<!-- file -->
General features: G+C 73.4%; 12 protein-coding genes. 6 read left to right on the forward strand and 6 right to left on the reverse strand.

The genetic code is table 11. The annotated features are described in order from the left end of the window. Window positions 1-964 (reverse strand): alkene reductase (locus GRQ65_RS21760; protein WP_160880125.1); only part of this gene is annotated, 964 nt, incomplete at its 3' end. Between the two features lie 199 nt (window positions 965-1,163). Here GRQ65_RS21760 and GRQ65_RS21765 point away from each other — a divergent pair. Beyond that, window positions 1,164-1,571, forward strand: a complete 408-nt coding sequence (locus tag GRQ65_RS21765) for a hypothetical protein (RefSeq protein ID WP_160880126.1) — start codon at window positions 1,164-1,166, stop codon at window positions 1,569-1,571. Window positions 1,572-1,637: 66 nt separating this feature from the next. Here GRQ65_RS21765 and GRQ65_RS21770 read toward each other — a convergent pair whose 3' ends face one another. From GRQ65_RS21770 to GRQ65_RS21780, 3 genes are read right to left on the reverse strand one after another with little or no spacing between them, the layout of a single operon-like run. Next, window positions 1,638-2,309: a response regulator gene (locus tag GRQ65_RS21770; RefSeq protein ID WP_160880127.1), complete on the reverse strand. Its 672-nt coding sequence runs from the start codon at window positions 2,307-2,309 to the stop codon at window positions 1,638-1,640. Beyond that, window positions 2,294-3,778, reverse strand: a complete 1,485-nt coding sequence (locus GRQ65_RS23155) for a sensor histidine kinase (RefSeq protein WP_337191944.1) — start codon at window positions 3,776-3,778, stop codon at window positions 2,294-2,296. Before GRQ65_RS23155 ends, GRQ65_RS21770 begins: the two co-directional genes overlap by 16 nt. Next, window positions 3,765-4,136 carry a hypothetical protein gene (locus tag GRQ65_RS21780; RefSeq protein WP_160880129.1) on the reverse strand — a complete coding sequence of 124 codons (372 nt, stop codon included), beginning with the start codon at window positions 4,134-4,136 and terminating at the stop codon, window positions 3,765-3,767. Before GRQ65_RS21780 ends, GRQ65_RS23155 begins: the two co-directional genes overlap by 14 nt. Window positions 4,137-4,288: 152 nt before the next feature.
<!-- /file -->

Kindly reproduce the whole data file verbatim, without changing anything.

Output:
General features: G+C 73.4%; 12 protein-coding genes. 6 read left to right on the forward strand and 6 right to left on the reverse strand.

The genetic code is table 11. The annotated features are described in order from the left end of the window. Window positions 1-964 (reverse strand): alkene reductase (locus GRQ65_RS21760; protein WP_160880125.1); only part of this gene is annotated, 964 nt, incomplete at its 3' end. Between the two features lie 199 nt (window positions 965-1,163). Here GRQ65_RS21760 and GRQ65_RS21765 point away from each other — a divergent pair. Beyond that, window positions 1,164-1,571, forward strand: a complete 408-nt coding sequence (locus tag GRQ65_RS21765) for a hypothetical protein (RefSeq protein ID WP_160880126.1) — start codon at window positions 1,164-1,166, stop codon at window positions 1,569-1,571. Window positions 1,572-1,637: 66 nt separating this feature from the next. Here GRQ65_RS21765 and GRQ65_RS21770 read toward each other — a convergent pair whose 3' ends face one another. From GRQ65_RS21770 to GRQ65_RS21780, 3 genes are read right to left on the reverse strand one after another with little or no spacing between them, the layout of a single operon-like run. Next, window positions 1,638-2,309: a response regulator gene (locus tag GRQ65_RS21770; RefSeq protein ID WP_160880127.1), complete on the reverse strand. Its 672-nt coding sequence runs from the start codon at window positions 2,307-2,309 to the stop codon at window positions 1,638-1,640. Beyond that, window positions 2,294-3,778, reverse strand: a complete 1,485-nt coding sequence (locus GRQ65_RS23155) for a sensor histidine kinase (RefSeq protein WP_337191944.1) — start codon at window positions 3,776-3,778, stop codon at window positions 2,294-2,296. Before GRQ65_RS23155 ends, GRQ65_RS21770 begins: the two co-directional genes overlap by 16 nt. Next, window positions 3,765-4,136 carry a hypothetical protein gene (locus tag GRQ65_RS21780; RefSeq protein WP_160880129.1) on the reverse strand — a complete coding sequence of 124 codons (372 nt, stop codon included), beginning with the start codon at window positions 4,134-4,136 and terminating at the stop codon, window positions 3,765-3,767. Before GRQ65_RS21780 ends, GRQ65_RS23155 begins: the two co-directional genes overlap by 14 nt. Window positions 4,137-4,288: 152 nt before the next feature.